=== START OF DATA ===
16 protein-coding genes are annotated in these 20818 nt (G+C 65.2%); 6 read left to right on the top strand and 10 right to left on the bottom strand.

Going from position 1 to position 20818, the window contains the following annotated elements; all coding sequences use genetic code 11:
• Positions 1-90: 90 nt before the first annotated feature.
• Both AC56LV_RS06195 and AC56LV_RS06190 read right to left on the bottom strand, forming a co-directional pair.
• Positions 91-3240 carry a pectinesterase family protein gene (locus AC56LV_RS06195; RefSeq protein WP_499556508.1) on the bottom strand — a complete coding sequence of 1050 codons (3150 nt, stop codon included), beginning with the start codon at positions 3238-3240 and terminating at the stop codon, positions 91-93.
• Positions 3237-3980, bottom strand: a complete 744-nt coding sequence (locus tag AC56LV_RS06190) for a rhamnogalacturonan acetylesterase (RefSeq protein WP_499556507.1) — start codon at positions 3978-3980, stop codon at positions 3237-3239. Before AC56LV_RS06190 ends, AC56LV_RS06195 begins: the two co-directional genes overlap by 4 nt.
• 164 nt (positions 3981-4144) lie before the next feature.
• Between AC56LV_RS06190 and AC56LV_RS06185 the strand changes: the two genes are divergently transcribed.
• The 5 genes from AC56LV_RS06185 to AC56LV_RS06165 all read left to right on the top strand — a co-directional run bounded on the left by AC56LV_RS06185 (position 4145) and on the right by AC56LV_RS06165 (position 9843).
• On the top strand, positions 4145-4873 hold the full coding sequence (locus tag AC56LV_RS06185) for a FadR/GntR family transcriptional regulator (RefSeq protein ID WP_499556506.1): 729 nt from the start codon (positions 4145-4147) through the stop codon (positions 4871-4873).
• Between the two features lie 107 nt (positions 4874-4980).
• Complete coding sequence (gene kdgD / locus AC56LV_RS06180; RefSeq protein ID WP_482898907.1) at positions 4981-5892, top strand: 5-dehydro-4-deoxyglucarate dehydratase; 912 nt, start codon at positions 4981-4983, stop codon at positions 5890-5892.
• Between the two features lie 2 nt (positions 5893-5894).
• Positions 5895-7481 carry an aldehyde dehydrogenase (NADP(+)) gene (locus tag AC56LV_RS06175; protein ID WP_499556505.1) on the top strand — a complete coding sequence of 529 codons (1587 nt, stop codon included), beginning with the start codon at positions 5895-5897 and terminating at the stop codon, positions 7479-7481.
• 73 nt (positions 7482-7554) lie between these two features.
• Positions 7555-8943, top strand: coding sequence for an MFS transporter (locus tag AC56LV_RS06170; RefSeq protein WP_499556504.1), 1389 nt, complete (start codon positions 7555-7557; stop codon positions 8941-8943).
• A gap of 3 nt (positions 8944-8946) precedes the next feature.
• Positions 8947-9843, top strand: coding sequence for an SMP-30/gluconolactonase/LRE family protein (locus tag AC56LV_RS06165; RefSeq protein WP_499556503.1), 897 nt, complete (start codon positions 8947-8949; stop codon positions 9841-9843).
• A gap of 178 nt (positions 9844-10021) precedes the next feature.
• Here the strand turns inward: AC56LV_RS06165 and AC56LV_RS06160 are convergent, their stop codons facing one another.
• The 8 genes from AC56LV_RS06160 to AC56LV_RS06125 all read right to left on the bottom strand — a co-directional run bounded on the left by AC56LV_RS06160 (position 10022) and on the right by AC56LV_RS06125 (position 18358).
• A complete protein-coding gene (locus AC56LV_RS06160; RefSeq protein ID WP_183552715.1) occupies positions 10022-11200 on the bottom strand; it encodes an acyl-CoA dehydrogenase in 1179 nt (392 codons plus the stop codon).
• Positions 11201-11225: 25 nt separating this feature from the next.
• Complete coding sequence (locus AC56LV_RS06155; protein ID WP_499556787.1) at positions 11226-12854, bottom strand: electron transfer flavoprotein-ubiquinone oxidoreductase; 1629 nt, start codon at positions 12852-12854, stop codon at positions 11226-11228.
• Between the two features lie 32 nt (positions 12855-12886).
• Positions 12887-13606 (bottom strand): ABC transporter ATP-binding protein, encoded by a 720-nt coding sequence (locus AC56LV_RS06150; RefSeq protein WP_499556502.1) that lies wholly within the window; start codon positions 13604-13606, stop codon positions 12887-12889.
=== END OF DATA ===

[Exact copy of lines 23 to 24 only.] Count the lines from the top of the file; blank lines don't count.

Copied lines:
• Positions 11201-11225: 25 nt separating this feature from the next.
• Complete coding sequence (locus AC56LV_RS06155; protein ID WP_499556787.1) at positions 11226-12854, bottom strand: electron transfer flavoprotein-ubiquinone oxidoreductase; 1629 nt, start codon at positions 12852-12854, stop codon at positions 11226-11228.